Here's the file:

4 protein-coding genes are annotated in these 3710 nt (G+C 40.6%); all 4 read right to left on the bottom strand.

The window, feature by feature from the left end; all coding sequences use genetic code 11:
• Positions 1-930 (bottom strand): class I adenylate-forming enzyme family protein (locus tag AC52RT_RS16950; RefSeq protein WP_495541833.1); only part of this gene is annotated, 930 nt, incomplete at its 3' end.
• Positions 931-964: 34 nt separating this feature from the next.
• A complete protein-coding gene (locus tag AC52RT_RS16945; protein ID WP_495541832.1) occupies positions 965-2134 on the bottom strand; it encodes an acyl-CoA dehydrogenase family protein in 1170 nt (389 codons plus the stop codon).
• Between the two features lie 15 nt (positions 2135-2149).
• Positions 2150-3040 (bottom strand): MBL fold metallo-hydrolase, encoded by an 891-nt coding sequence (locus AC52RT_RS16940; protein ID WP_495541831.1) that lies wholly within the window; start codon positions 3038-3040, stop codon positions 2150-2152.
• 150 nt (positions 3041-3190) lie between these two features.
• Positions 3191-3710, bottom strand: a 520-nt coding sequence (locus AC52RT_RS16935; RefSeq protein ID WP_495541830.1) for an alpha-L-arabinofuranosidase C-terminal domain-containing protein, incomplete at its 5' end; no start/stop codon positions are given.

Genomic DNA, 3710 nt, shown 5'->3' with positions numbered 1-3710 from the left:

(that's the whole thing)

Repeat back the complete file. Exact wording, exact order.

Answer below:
4 protein-coding genes are annotated in these 3710 nt (G+C 40.6%); all 4 read right to left on the bottom strand.

The window, feature by feature from the left end; all coding sequences use genetic code 11:
• Positions 1-930 (bottom strand): class I adenylate-forming enzyme family protein (locus tag AC52RT_RS16950; RefSeq protein WP_495541833.1); only part of this gene is annotated, 930 nt, incomplete at its 3' end.
• Positions 931-964: 34 nt separating this feature from the next.
• A complete protein-coding gene (locus tag AC52RT_RS16945; protein ID WP_495541832.1) occupies positions 965-2134 on the bottom strand; it encodes an acyl-CoA dehydrogenase family protein in 1170 nt (389 codons plus the stop codon).
• Between the two features lie 15 nt (positions 2135-2149).
• Positions 2150-3040 (bottom strand): MBL fold metallo-hydrolase, encoded by an 891-nt coding sequence (locus AC52RT_RS16940; protein ID WP_495541831.1) that lies wholly within the window; start codon positions 3038-3040, stop codon positions 2150-2152.
• 150 nt (positions 3041-3190) lie between these two features.
• Positions 3191-3710, bottom strand: a 520-nt coding sequence (locus AC52RT_RS16935; RefSeq protein ID WP_495541830.1) for an alpha-L-arabinofuranosidase C-terminal domain-containing protein, incomplete at its 5' end; no start/stop codon positions are given.

Genomic DNA, 3710 nt, shown 5'->3' with positions numbered 1-3710 from the left: